England's forests are a 'national asset and should not be sold off' said a panel of advisers appointed by the government in March last year.
The decision by the advisers has been welcomed by farm and land unions across England. The CLA said the forests played a role in supporting the economy and the environment and the Royal Institute of Chartered Surveyors said the report was a 'landmark' and offers ministers the opportunity to initiate a 'coherent and longer term approach to forestry'.
"The Panel’s Final Report recognises that private woodland ownership still has a major part to play, and this is despite the sector being in the economic doldrums for 20 years" said CLA President Harry Cotterell.
"Proper forestry policy should lead to a renaissance for the woodland sector. Timber is the greenest material for construction, woodfuel is among the most environmentally friendly sources of energy, and woodland provides immense benefits for wildlife and the environment."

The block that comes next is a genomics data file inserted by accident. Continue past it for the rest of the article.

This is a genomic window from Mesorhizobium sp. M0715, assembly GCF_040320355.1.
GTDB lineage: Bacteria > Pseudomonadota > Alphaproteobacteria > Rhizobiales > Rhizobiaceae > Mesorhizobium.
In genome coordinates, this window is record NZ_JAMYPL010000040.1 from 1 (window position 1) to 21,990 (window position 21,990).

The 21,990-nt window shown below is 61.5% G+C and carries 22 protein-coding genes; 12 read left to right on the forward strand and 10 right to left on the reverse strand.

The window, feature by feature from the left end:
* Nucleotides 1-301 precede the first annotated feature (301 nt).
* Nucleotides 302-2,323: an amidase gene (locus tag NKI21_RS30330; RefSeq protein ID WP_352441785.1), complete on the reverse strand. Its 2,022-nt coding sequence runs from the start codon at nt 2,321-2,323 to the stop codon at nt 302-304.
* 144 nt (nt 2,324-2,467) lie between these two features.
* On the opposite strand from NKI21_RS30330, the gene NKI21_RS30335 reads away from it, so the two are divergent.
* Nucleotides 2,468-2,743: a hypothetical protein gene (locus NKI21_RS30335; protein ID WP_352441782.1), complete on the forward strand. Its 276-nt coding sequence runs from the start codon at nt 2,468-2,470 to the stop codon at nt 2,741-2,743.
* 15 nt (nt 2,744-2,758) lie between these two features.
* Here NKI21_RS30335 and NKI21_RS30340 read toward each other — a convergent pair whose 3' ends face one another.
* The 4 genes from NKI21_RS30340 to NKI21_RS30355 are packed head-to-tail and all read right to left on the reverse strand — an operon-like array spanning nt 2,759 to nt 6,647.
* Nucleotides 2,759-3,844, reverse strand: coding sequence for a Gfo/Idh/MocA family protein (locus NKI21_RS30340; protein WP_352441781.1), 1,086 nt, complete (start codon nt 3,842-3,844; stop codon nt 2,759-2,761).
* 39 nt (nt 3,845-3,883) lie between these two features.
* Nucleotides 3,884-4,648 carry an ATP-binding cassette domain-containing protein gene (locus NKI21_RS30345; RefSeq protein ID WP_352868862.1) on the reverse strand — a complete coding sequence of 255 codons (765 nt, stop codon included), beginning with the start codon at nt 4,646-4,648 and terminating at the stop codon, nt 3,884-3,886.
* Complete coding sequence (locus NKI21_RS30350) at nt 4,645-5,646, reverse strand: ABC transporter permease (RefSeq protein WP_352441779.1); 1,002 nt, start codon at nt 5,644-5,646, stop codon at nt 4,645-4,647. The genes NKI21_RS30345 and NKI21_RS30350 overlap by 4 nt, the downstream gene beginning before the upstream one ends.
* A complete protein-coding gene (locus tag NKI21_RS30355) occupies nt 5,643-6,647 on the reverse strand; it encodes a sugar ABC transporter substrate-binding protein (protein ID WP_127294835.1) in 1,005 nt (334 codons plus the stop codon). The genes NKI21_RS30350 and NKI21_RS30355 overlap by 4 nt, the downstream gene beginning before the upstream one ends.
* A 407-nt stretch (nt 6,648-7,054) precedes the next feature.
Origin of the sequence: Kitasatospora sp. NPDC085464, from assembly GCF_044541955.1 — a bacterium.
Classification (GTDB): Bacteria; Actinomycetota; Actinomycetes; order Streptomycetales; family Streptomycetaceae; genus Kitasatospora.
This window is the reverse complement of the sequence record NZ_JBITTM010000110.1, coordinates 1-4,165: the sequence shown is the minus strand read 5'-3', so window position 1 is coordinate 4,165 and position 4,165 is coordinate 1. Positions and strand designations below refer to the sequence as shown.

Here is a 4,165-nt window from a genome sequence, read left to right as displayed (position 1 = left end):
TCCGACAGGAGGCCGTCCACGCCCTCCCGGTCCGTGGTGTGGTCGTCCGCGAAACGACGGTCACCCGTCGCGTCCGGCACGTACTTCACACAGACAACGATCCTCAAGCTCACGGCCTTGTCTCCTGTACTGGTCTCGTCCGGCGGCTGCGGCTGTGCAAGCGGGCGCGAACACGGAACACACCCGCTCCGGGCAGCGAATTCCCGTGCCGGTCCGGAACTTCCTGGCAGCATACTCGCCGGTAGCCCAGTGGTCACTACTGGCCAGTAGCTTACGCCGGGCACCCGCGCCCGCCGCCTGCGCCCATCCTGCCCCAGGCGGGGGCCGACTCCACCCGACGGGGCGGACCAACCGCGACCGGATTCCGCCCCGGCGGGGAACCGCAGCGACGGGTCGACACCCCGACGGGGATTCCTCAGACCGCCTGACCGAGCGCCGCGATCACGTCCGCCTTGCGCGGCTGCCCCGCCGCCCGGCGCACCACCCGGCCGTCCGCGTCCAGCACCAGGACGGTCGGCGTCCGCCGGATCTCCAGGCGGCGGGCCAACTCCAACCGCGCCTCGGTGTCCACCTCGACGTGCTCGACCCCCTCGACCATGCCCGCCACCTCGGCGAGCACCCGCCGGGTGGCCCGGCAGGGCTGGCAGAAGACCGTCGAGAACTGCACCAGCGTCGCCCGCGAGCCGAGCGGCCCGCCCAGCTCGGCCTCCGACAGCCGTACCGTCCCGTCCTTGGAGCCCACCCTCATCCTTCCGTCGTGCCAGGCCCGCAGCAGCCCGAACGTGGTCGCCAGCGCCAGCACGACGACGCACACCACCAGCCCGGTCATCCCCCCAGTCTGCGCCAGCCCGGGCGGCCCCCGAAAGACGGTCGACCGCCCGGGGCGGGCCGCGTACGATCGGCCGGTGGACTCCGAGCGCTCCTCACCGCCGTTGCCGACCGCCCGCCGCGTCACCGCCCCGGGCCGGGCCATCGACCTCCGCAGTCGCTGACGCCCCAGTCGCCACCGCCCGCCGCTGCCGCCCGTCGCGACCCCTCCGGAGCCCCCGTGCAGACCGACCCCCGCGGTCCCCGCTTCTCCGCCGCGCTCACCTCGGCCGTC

The longevity of forest investment requires long-term policy commitment, even if its tax efficient status has seen a recent renewal of interest in woodland as an investment.
The forestry sector has been historically dependent on public financial support and in the age of austerity, any increase in forestry is going to have to be attractive to the private sector. The Forestry Commission has played an important role in maintaining England’s forests despite the decline of traditional markets for timber.
The CLA President, whose organisation represents the interests of most owners of forestry and woodland in England, said he was “relieved the Panel has sensibly not recommended the imposition of greater rights of public access to privately owned woodland”.
"Around 60 percent of woodland access is currently provided by the private sector, but providing public access to privately owned woodland must be a commercial decision for the owner. It should not be a State-imposed brake on economic or environmental work" said Cotterell.
“The Panel has stressed the need to improve the overall quality of management without getting hung up on ownership in the private sector.”
The CLA President added “during the furore over the Government’s consultation on forestry last year, the private sector’s enormous contribution was not recognised. This report has gone some way to redressing the balance.”